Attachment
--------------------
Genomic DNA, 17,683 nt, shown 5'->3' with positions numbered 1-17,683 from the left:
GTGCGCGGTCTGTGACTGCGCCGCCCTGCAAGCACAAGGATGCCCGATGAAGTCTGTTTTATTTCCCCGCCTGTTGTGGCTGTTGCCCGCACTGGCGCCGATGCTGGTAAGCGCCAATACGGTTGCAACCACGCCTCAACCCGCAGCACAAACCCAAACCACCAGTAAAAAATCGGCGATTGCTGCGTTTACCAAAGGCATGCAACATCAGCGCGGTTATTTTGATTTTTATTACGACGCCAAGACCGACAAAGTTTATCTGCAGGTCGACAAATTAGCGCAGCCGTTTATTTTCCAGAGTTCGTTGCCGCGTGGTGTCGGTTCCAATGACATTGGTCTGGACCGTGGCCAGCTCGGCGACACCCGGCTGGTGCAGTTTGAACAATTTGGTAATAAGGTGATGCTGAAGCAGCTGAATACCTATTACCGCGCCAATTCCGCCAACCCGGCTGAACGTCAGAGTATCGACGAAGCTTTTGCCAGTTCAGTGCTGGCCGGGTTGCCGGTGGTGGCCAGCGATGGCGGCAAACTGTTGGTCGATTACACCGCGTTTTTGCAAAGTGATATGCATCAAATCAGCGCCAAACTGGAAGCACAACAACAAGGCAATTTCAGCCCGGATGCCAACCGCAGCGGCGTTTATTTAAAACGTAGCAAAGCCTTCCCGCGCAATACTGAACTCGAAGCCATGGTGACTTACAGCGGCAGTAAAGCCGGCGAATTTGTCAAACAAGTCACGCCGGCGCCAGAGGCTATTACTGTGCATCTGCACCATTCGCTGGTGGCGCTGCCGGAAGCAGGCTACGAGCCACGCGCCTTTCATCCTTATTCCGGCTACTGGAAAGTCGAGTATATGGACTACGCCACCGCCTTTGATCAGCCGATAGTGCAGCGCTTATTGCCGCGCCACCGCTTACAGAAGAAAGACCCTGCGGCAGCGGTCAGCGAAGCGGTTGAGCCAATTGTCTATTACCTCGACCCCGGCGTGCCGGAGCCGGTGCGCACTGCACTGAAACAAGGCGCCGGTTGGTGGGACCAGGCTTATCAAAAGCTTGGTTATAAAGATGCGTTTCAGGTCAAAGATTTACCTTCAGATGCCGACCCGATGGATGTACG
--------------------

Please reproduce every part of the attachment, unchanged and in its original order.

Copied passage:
Genomic DNA, 17,683 nt, shown 5'->3' with positions numbered 1-17,683 from the left:
GTGCGCGGTCTGTGACTGCGCCGCCCTGCAAGCACAAGGATGCCCGATGAAGTCTGTTTTATTTCCCCGCCTGTTGTGGCTGTTGCCCGCACTGGCGCCGATGCTGGTAAGCGCCAATACGGTTGCAACCACGCCTCAACCCGCAGCACAAACCCAAACCACCAGTAAAAAATCGGCGATTGCTGCGTTTACCAAAGGCATGCAACATCAGCGCGGTTATTTTGATTTTTATTACGACGCCAAGACCGACAAAGTTTATCTGCAGGTCGACAAATTAGCGCAGCCGTTTATTTTCCAGAGTTCGTTGCCGCGTGGTGTCGGTTCCAATGACATTGGTCTGGACCGTGGCCAGCTCGGCGACACCCGGCTGGTGCAGTTTGAACAATTTGGTAATAAGGTGATGCTGAAGCAGCTGAATACCTATTACCGCGCCAATTCCGCCAACCCGGCTGAACGTCAGAGTATCGACGAAGCTTTTGCCAGTTCAGTGCTGGCCGGGTTGCCGGTGGTGGCCAGCGATGGCGGCAAACTGTTGGTCGATTACACCGCGTTTTTGCAAAGTGATATGCATCAAATCAGCGCCAAACTGGAAGCACAACAACAAGGCAATTTCAGCCCGGATGCCAACCGCAGCGGCGTTTATTTAAAACGTAGCAAAGCCTTCCCGCGCAATACTGAACTCGAAGCCATGGTGACTTACAGCGGCAGTAAAGCCGGCGAATTTGTCAAACAAGTCACGCCGGCGCCAGAGGCTATTACTGTGCATCTGCACCATTCGCTGGTGGCGCTGCCGGAAGCAGGCTACGAGCCACGCGCCTTTCATCCTTATTCCGGCTACTGGAAAGTCGAGTATATGGACTACGCCACCGCCTTTGATCAGCCGATAGTGCAGCGCTTATTGCCGCGCCACCGCTTACAGAAGAAAGACCCTGCGGCAGCGGTCAGCGAAGCGGTTGAGCCAATTGTCTATTACCTCGACCCCGGCGTGCCGGAGCCGGTGCGCACTGCACTGAAACAAGGCGCCGGTTGGTGGGACCAGGCTTATCAAAAGCTTGGTTATAAAGATGCGTTTCAGGTCAAAGATTTACCTTCAGATGCCGACCCGATGGATGTACG